Thursday, 30 May 2013

Gates Foundation Backs our “Bold Idea”

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We are thrilled to announce that the Bill and Melinda Gates Foundation has awarded CTI a Grand Challenges Explorations Grant, an award that supports innovative and bold ideas that take on persistent health and development challenges. With backing from the Gates Foundation, CTI will deliver its new Pearl Millet Processing Tools to villages in rural Senegal for long-term evaluation and impact monitoring.

The award marks the culmination of years of effort developing a suite of tools that can significantly increase grain production in the most impoverished regions of the world.

Post-harvest grain loss is a major contributor to global hunger and poverty. Approximately $4 billion dollars of grain is lost after harvest in Sub-Saharan Africa every year—that’s equivalent to the entire amount of food aid sent to the region during the past decade.

CTI’s manually-operated pearl millet stripper, thresher, winnower and grinder can help farmers rapidly produce pearl millet grain with much less food waste. During field tests in Mali and Senegal, women and girls told us that the tools were a “blessing,” a “godsend” and an answer to their prayers. Now it’s time for us to gather scientific data about the wider economic and social impact that improved grain processing can have on a rural community. Precisely how much grain can communities save? How will women spend their freed time? We hope to answer these and other questions this fall, when we launch the tools in several rural Senegalese villages. Check our website for updates on our progress, and watch this video to see our tools in action.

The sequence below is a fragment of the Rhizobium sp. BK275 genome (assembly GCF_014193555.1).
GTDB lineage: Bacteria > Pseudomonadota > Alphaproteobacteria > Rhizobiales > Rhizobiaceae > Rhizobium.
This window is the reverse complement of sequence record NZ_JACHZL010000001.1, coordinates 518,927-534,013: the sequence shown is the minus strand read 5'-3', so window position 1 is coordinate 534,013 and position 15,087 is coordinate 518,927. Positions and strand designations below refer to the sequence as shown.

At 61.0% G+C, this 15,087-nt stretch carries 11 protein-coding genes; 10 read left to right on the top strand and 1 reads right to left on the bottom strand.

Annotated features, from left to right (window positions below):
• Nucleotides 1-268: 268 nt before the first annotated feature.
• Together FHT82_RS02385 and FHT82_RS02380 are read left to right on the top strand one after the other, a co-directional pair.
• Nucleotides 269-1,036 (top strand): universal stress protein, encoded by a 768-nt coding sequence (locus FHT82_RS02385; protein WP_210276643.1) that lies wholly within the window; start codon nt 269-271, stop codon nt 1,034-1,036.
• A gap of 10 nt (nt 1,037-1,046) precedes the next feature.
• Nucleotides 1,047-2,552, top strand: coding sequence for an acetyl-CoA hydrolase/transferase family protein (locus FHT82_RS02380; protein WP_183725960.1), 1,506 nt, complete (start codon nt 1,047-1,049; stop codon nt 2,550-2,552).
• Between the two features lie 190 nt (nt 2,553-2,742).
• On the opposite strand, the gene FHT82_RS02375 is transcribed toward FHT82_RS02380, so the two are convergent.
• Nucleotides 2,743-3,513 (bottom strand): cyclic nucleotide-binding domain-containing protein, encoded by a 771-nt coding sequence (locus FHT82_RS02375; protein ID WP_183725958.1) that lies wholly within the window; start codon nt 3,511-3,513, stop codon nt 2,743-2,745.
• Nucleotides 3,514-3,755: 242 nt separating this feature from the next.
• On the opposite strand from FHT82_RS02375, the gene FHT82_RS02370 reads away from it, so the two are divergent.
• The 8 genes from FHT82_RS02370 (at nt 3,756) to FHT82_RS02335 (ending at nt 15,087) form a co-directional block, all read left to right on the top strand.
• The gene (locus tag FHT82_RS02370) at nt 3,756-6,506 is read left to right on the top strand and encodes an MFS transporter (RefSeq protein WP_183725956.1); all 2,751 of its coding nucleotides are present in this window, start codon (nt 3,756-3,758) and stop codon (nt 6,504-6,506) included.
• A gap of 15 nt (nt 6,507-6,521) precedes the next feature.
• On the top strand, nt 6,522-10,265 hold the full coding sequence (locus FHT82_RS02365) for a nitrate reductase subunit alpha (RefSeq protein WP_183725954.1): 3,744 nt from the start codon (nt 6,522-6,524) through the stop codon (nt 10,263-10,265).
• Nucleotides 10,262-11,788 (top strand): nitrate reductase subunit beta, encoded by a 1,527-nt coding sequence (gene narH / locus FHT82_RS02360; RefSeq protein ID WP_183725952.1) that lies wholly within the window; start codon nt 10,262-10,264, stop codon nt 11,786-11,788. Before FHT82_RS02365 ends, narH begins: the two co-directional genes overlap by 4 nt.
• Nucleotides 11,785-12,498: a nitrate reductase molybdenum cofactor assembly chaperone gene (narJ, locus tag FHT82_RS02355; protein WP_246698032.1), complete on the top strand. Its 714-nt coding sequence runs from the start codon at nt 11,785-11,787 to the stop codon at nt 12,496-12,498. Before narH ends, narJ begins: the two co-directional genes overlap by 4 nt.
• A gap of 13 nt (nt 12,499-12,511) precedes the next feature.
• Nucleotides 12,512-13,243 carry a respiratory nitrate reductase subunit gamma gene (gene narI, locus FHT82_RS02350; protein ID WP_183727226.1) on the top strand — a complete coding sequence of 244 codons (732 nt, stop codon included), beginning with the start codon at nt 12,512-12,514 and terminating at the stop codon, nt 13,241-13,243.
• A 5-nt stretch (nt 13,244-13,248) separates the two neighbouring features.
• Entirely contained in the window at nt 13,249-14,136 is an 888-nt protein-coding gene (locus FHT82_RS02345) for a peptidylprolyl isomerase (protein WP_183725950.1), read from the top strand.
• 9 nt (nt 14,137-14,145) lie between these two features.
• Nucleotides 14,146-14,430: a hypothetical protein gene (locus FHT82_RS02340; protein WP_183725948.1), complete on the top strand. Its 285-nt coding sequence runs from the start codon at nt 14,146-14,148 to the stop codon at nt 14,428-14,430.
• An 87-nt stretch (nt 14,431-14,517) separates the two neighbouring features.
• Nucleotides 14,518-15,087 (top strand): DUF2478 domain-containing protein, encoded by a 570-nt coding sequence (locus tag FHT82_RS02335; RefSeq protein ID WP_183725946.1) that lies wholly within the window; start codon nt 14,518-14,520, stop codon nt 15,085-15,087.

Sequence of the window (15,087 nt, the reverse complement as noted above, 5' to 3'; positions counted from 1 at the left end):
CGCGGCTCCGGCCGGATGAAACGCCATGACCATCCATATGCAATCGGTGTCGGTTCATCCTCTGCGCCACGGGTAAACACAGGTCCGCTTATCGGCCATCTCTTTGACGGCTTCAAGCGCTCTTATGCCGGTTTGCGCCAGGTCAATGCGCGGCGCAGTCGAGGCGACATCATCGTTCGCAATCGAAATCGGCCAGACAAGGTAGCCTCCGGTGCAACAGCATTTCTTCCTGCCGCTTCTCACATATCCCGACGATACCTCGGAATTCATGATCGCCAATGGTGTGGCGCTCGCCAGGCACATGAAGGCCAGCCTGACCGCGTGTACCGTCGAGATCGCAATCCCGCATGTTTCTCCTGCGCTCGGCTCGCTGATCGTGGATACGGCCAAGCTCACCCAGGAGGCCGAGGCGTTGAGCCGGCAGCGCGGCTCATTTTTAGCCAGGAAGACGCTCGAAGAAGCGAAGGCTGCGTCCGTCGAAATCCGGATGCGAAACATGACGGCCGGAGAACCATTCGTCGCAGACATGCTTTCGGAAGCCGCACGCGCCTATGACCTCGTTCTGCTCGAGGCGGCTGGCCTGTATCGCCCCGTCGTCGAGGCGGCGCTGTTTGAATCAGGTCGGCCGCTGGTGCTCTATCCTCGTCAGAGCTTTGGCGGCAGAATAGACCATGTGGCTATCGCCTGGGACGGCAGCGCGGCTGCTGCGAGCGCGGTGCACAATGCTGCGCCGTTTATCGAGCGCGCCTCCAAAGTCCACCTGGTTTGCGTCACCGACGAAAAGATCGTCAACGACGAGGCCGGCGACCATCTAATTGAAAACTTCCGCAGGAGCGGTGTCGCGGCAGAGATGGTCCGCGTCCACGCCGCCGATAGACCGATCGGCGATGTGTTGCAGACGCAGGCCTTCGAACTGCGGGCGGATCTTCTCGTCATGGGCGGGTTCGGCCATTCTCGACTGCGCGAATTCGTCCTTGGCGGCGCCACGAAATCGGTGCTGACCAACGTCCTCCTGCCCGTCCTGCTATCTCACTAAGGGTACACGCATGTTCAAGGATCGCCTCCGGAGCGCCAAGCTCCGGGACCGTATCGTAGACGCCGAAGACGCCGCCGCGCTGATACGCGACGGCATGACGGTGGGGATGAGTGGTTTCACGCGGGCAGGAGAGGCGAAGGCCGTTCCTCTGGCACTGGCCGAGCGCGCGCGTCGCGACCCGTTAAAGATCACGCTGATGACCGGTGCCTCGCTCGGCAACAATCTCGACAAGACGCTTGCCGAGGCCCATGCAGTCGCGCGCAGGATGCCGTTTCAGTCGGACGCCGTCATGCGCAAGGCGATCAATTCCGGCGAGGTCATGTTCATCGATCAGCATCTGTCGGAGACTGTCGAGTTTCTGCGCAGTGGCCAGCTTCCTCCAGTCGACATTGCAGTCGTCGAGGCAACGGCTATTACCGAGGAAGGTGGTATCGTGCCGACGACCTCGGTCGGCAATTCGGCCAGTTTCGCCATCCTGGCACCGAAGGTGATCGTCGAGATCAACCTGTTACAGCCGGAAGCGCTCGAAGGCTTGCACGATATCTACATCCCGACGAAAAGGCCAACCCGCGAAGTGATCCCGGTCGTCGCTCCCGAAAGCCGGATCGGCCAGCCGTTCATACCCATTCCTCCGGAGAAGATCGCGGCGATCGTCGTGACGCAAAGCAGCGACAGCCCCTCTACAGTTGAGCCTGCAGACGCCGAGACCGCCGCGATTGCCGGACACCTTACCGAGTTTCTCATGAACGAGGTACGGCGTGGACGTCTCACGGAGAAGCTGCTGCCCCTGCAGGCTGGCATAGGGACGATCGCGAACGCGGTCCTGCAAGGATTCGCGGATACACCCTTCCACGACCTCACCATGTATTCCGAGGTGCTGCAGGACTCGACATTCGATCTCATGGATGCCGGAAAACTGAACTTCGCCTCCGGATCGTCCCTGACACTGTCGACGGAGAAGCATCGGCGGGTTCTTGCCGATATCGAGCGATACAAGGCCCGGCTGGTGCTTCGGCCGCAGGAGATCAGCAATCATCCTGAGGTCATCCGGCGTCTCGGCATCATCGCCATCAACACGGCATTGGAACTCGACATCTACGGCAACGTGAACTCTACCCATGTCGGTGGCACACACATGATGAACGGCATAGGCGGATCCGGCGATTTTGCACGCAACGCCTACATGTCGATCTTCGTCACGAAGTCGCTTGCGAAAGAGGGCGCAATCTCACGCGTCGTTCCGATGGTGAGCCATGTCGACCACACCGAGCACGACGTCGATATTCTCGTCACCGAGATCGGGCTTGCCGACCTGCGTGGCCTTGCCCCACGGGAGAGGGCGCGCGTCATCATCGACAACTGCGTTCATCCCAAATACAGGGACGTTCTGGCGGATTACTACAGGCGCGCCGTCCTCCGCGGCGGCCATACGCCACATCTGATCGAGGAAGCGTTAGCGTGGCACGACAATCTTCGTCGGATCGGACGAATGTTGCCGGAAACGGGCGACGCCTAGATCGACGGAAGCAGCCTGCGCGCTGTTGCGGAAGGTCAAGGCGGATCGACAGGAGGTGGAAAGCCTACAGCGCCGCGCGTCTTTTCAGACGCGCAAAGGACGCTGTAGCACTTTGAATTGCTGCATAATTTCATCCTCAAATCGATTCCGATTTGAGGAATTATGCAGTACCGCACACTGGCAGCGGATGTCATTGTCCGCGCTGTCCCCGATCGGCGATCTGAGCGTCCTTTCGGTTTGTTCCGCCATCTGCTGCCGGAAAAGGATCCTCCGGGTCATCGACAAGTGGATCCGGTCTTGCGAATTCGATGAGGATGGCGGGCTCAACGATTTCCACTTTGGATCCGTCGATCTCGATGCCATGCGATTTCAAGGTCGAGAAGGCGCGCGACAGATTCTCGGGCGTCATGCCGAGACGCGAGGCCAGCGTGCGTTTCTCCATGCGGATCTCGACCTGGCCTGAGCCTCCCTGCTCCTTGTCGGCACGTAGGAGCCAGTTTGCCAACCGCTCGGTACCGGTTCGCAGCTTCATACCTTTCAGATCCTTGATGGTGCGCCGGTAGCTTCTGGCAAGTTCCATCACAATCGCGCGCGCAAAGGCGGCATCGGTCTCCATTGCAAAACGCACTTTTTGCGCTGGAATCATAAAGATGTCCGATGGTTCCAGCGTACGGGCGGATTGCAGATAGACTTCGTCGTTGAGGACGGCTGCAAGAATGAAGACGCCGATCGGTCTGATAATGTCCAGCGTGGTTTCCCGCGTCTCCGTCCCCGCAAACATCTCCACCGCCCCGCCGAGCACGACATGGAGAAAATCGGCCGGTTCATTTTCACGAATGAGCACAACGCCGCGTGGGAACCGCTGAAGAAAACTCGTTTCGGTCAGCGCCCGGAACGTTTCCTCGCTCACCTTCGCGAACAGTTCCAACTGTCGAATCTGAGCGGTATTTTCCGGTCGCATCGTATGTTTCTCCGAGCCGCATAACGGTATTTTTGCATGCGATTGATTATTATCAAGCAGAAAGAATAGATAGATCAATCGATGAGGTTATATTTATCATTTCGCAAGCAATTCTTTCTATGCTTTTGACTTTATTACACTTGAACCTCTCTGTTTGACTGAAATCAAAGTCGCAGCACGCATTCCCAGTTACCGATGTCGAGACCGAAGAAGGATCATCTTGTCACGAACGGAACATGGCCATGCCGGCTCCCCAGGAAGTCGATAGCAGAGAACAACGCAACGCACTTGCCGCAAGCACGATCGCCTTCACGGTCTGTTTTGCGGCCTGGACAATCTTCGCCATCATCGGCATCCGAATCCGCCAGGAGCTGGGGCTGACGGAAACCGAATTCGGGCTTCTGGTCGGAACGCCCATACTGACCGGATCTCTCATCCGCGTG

Why Pearl Millet?

MilletPearl millet may just be the most important food crop you’ve never heard of. About 500 million people depend on this nutritious and drought-tolerant grain for their livelihoods. It’s a particularly important food source in West Africa, but it’s also notoriously difficult to process into edible grain. Traditionally, women and girls spend hours each day processing their pearl millet grain by breaking it apart in a mortar & pestle and winnowing it in the wind—an extremely wasteful practice. For these women, more efficient grain tools represent more than just additional food; they represent freedom from hours of daily drudgery and time to go to school, grow more crops or start a business—these tools are a major step towards profoundly improving lives.

We would like to thank the many volunteers, collaborators and donors that have supported our grain processing innovations, including the John P. and Eleanor R. Yackel Foundation, NCBA/CLUSA, and many more generous organizations and individuals!

 

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